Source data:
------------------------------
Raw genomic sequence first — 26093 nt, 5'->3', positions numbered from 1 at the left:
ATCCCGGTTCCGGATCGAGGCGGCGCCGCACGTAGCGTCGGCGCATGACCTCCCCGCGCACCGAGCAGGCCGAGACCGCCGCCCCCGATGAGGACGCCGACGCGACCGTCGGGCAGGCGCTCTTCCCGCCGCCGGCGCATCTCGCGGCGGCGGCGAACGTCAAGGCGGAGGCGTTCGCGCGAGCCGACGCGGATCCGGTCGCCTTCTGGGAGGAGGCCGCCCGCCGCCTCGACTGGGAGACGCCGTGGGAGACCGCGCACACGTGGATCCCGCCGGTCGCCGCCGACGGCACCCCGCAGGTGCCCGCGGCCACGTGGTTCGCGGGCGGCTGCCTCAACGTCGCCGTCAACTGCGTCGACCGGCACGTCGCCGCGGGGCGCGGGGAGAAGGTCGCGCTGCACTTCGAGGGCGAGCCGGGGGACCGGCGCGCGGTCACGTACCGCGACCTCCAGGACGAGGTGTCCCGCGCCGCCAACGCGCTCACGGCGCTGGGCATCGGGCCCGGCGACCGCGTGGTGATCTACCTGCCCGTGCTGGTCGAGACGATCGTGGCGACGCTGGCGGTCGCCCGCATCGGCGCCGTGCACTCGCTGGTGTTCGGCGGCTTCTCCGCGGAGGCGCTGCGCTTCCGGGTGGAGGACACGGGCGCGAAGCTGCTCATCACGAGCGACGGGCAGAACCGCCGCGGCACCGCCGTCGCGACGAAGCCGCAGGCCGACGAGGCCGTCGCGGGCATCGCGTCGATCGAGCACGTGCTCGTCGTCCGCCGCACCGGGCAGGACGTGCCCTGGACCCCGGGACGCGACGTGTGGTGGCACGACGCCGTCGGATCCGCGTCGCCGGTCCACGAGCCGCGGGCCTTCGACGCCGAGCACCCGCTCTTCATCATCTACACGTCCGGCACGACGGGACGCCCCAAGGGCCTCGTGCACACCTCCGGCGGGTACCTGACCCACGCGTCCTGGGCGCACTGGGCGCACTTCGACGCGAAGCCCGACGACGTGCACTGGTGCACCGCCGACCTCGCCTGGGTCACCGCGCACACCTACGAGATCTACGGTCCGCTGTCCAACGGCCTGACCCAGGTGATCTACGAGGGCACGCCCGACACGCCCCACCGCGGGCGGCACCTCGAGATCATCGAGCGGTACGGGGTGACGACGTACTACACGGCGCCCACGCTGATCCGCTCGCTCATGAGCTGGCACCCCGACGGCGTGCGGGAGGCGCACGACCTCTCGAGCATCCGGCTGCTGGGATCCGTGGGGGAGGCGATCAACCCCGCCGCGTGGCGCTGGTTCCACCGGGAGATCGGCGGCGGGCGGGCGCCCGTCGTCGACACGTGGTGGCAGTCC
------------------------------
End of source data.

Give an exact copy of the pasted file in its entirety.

Raw genomic sequence first — 26093 nt, 5'->3', positions numbered from 1 at the left:
ATCCCGGTTCCGGATCGAGGCGGCGCCGCACGTAGCGTCGGCGCATGACCTCCCCGCGCACCGAGCAGGCCGAGACCGCCGCCCCCGATGAGGACGCCGACGCGACCGTCGGGCAGGCGCTCTTCCCGCCGCCGGCGCATCTCGCGGCGGCGGCGAACGTCAAGGCGGAGGCGTTCGCGCGAGCCGACGCGGATCCGGTCGCCTTCTGGGAGGAGGCCGCCCGCCGCCTCGACTGGGAGACGCCGTGGGAGACCGCGCACACGTGGATCCCGCCGGTCGCCGCCGACGGCACCCCGCAGGTGCCCGCGGCCACGTGGTTCGCGGGCGGCTGCCTCAACGTCGCCGTCAACTGCGTCGACCGGCACGTCGCCGCGGGGCGCGGGGAGAAGGTCGCGCTGCACTTCGAGGGCGAGCCGGGGGACCGGCGCGCGGTCACGTACCGCGACCTCCAGGACGAGGTGTCCCGCGCCGCCAACGCGCTCACGGCGCTGGGCATCGGGCCCGGCGACCGCGTGGTGATCTACCTGCCCGTGCTGGTCGAGACGATCGTGGCGACGCTGGCGGTCGCCCGCATCGGCGCCGTGCACTCGCTGGTGTTCGGCGGCTTCTCCGCGGAGGCGCTGCGCTTCCGGGTGGAGGACACGGGCGCGAAGCTGCTCATCACGAGCGACGGGCAGAACCGCCGCGGCACCGCCGTCGCGACGAAGCCGCAGGCCGACGAGGCCGTCGCGGGCATCGCGTCGATCGAGCACGTGCTCGTCGTCCGCCGCACCGGGCAGGACGTGCCCTGGACCCCGGGACGCGACGTGTGGTGGCACGACGCCGTCGGATCCGCGTCGCCGGTCCACGAGCCGCGGGCCTTCGACGCCGAGCACCCGCTCTTCATCATCTACACGTCCGGCACGACGGGACGCCCCAAGGGCCTCGTGCACACCTCCGGCGGGTACCTGACCCACGCGTCCTGGGCGCACTGGGCGCACTTCGACGCGAAGCCCGACGACGTGCACTGGTGCACCGCCGACCTCGCCTGGGTCACCGCGCACACCTACGAGATCTACGGTCCGCTGTCCAACGGCCTGACCCAGGTGATCTACGAGGGCACGCCCGACACGCCCCACCGCGGGCGGCACCTCGAGATCATCGAGCGGTACGGGGTGACGACGTACTACACGGCGCCCACGCTGATCCGCTCGCTCATGAGCTGGCACCCCGACGGCGTGCGGGAGGCGCACGACCTCTCGAGCATCCGGCTGCTGGGATCCGTGGGGGAGGCGATCAACCCCGCCGCGTGGCGCTGGTTCCACCGGGAGATCGGCGGCGGGCGGGCGCCCGTCGTCGACACGTGGTGGCAGTCC